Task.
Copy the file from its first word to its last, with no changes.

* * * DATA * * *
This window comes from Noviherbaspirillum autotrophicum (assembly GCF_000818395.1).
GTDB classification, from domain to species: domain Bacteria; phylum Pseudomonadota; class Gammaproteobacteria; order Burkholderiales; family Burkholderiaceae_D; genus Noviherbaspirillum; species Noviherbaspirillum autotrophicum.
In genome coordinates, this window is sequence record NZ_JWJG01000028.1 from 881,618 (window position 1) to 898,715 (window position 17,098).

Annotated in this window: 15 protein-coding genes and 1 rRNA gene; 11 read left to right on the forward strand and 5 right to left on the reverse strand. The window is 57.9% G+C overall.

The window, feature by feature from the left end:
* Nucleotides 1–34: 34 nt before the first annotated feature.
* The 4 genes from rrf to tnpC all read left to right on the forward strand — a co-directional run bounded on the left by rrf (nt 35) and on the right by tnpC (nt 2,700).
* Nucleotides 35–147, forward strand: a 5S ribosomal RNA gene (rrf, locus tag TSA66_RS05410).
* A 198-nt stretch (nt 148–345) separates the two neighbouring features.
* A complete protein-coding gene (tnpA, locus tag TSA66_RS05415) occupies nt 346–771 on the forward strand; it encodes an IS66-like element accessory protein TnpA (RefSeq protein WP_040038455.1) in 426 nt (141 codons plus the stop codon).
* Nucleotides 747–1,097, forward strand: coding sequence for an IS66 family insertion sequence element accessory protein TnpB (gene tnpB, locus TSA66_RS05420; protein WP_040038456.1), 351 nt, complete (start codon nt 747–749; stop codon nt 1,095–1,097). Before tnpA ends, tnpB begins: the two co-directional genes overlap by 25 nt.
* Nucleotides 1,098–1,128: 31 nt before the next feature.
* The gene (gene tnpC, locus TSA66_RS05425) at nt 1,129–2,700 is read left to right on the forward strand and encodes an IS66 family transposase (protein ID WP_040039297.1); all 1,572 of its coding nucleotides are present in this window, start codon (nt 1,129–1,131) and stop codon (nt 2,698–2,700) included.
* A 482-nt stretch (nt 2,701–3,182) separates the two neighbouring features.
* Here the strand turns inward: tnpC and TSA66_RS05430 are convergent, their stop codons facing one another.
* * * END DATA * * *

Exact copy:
This window comes from Noviherbaspirillum autotrophicum (assembly GCF_000818395.1).
GTDB classification, from domain to species: domain Bacteria; phylum Pseudomonadota; class Gammaproteobacteria; order Burkholderiales; family Burkholderiaceae_D; genus Noviherbaspirillum; species Noviherbaspirillum autotrophicum.
In genome coordinates, this window is sequence record NZ_JWJG01000028.1 from 881,618 (window position 1) to 898,715 (window position 17,098).

Annotated in this window: 15 protein-coding genes and 1 rRNA gene; 11 read left to right on the forward strand and 5 right to left on the reverse strand. The window is 57.9% G+C overall.

The window, feature by feature from the left end:
* Nucleotides 1–34: 34 nt before the first annotated feature.
* The 4 genes from rrf to tnpC all read left to right on the forward strand — a co-directional run bounded on the left by rrf (nt 35) and on the right by tnpC (nt 2,700).
* Nucleotides 35–147, forward strand: a 5S ribosomal RNA gene (rrf, locus tag TSA66_RS05410).
* A 198-nt stretch (nt 148–345) separates the two neighbouring features.
* A complete protein-coding gene (tnpA, locus tag TSA66_RS05415) occupies nt 346–771 on the forward strand; it encodes an IS66-like element accessory protein TnpA (RefSeq protein WP_040038455.1) in 426 nt (141 codons plus the stop codon).
* Nucleotides 747–1,097, forward strand: coding sequence for an IS66 family insertion sequence element accessory protein TnpB (gene tnpB, locus TSA66_RS05420; protein WP_040038456.1), 351 nt, complete (start codon nt 747–749; stop codon nt 1,095–1,097). Before tnpA ends, tnpB begins: the two co-directional genes overlap by 25 nt.
* Nucleotides 1,098–1,128: 31 nt before the next feature.
* The gene (gene tnpC, locus TSA66_RS05425) at nt 1,129–2,700 is read left to right on the forward strand and encodes an IS66 family transposase (protein ID WP_040039297.1); all 1,572 of its coding nucleotides are present in this window, start codon (nt 1,129–1,131) and stop codon (nt 2,698–2,700) included.
* A 482-nt stretch (nt 2,701–3,182) separates the two neighbouring features.
* Here the strand turns inward: tnpC and TSA66_RS05430 are convergent, their stop codons facing one another.